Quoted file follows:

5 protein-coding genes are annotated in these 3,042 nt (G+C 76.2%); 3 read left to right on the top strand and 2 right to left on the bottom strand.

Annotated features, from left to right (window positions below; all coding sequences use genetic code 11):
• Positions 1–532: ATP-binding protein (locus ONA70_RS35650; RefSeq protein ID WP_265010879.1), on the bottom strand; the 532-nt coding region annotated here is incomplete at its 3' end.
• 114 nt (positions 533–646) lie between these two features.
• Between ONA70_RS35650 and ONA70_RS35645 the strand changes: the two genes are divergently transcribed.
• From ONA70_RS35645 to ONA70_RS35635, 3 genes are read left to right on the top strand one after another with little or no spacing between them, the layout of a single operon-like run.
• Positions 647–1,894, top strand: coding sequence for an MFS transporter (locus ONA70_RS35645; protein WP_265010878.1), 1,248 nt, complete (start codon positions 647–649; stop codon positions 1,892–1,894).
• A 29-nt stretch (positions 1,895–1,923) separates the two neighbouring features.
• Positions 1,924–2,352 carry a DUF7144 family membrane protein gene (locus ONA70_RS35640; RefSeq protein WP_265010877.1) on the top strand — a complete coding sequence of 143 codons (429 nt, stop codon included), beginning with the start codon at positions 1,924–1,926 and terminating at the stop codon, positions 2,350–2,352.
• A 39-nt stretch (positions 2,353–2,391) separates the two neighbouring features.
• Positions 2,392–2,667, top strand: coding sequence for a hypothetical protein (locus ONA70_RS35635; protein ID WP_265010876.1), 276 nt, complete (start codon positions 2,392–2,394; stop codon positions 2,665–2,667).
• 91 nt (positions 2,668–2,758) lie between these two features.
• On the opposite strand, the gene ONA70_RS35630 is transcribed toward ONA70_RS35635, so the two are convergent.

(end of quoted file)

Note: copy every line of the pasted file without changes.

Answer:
5 protein-coding genes are annotated in these 3,042 nt (G+C 76.2%); 3 read left to right on the top strand and 2 right to left on the bottom strand.

Annotated features, from left to right (window positions below; all coding sequences use genetic code 11):
• Positions 1–532: ATP-binding protein (locus ONA70_RS35650; RefSeq protein ID WP_265010879.1), on the bottom strand; the 532-nt coding region annotated here is incomplete at its 3' end.
• 114 nt (positions 533–646) lie between these two features.
• Between ONA70_RS35650 and ONA70_RS35645 the strand changes: the two genes are divergently transcribed.
• From ONA70_RS35645 to ONA70_RS35635, 3 genes are read left to right on the top strand one after another with little or no spacing between them, the layout of a single operon-like run.
• Positions 647–1,894, top strand: coding sequence for an MFS transporter (locus ONA70_RS35645; protein WP_265010878.1), 1,248 nt, complete (start codon positions 647–649; stop codon positions 1,892–1,894).
• A 29-nt stretch (positions 1,895–1,923) separates the two neighbouring features.
• Positions 1,924–2,352 carry a DUF7144 family membrane protein gene (locus ONA70_RS35640; RefSeq protein WP_265010877.1) on the top strand — a complete coding sequence of 143 codons (429 nt, stop codon included), beginning with the start codon at positions 1,924–1,926 and terminating at the stop codon, positions 2,350–2,352.
• A 39-nt stretch (positions 2,353–2,391) separates the two neighbouring features.
• Positions 2,392–2,667, top strand: coding sequence for a hypothetical protein (locus ONA70_RS35635; protein ID WP_265010876.1), 276 nt, complete (start codon positions 2,392–2,394; stop codon positions 2,665–2,667).
• 91 nt (positions 2,668–2,758) lie between these two features.
• On the opposite strand, the gene ONA70_RS35630 is transcribed toward ONA70_RS35635, so the two are convergent.